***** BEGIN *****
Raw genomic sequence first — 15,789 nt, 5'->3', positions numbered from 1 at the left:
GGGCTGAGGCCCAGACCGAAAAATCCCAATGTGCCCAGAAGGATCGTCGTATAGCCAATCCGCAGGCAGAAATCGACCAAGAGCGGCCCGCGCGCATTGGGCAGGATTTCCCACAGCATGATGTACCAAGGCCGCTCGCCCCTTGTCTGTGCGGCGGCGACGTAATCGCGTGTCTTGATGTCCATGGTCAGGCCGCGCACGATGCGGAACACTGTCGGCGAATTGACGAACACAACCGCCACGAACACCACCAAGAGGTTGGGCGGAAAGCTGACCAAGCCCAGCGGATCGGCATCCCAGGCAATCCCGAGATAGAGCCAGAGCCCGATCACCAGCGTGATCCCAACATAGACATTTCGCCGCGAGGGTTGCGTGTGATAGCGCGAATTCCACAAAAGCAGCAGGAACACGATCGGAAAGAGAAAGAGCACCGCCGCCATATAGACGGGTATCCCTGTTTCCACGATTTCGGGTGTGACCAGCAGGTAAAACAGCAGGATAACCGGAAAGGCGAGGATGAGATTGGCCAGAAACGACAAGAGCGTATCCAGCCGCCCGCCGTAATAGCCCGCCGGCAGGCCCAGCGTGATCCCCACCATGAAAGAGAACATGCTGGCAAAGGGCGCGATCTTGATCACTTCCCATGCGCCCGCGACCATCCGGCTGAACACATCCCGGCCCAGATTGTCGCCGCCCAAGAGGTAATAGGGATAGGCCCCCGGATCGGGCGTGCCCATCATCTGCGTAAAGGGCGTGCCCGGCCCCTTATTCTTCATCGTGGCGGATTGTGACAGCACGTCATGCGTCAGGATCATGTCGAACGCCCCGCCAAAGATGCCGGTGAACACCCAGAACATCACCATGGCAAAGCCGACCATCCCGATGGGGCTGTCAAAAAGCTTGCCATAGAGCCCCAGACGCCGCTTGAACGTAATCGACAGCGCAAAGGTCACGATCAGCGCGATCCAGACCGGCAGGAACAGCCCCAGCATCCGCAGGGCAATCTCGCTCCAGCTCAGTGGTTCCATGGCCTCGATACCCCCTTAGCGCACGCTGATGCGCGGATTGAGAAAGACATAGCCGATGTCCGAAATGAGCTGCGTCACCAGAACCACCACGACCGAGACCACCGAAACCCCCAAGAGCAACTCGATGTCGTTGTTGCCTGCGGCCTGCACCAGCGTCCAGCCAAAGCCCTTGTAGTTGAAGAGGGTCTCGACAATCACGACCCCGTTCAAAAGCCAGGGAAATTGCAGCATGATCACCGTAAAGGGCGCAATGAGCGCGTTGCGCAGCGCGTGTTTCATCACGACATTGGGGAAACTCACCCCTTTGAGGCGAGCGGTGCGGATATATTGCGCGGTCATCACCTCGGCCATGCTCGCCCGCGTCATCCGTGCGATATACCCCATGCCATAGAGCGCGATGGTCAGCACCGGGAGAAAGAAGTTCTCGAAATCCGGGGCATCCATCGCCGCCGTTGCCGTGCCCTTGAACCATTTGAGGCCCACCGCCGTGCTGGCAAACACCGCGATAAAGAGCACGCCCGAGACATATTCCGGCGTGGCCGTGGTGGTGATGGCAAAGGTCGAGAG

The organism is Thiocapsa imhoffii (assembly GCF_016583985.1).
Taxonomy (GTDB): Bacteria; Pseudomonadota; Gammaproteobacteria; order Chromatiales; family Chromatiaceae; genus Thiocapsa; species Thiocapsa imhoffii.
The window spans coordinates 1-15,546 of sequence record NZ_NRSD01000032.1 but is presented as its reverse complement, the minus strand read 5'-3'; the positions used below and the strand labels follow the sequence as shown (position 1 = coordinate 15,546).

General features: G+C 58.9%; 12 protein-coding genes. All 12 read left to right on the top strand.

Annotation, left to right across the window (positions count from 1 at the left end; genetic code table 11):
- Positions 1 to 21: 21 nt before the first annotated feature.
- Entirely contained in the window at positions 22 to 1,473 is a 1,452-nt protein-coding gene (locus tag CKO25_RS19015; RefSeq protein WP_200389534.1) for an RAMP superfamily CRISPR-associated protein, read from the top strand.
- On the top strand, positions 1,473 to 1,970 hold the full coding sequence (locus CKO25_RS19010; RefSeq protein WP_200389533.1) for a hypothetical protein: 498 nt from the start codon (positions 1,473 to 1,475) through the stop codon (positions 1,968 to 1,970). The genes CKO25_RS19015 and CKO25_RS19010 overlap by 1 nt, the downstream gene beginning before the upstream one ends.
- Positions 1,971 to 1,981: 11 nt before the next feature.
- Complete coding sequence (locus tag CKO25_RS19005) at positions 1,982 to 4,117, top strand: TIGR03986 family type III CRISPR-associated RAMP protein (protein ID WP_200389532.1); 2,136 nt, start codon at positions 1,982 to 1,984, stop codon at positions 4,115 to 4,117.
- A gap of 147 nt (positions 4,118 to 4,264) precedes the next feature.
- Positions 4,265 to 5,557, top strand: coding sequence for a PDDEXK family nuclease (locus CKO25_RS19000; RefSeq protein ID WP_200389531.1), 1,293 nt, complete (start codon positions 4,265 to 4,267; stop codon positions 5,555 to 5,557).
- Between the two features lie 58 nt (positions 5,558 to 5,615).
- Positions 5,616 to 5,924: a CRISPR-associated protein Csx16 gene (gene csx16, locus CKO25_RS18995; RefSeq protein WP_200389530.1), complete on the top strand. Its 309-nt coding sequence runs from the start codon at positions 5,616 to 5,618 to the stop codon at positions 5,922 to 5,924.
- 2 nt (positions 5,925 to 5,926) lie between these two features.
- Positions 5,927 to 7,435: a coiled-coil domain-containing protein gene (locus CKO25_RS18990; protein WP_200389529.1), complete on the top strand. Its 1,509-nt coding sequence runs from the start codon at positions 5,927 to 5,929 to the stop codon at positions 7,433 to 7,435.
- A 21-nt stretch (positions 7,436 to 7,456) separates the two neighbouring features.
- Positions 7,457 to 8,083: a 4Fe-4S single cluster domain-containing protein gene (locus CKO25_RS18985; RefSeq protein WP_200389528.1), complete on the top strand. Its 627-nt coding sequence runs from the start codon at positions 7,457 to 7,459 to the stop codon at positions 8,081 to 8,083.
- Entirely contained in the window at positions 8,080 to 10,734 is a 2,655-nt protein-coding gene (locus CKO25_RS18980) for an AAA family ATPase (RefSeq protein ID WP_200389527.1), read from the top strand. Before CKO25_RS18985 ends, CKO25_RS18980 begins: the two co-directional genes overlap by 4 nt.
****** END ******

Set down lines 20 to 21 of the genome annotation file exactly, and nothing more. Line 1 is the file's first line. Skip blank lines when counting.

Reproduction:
- Positions 7,457 to 8,083: a 4Fe-4S single cluster domain-containing protein gene (locus CKO25_RS18985; RefSeq protein WP_200389528.1), complete on the top strand. Its 627-nt coding sequence runs from the start codon at positions 7,457 to 7,459 to the stop codon at positions 8,081 to 8,083.
- Entirely contained in the window at positions 8,080 to 10,734 is a 2,655-nt protein-coding gene (locus CKO25_RS18980) for an AAA family ATPase (RefSeq protein ID WP_200389527.1), read from the top strand. Before CKO25_RS18985 ends, CKO25_RS18980 begins: the two co-directional genes overlap by 4 nt.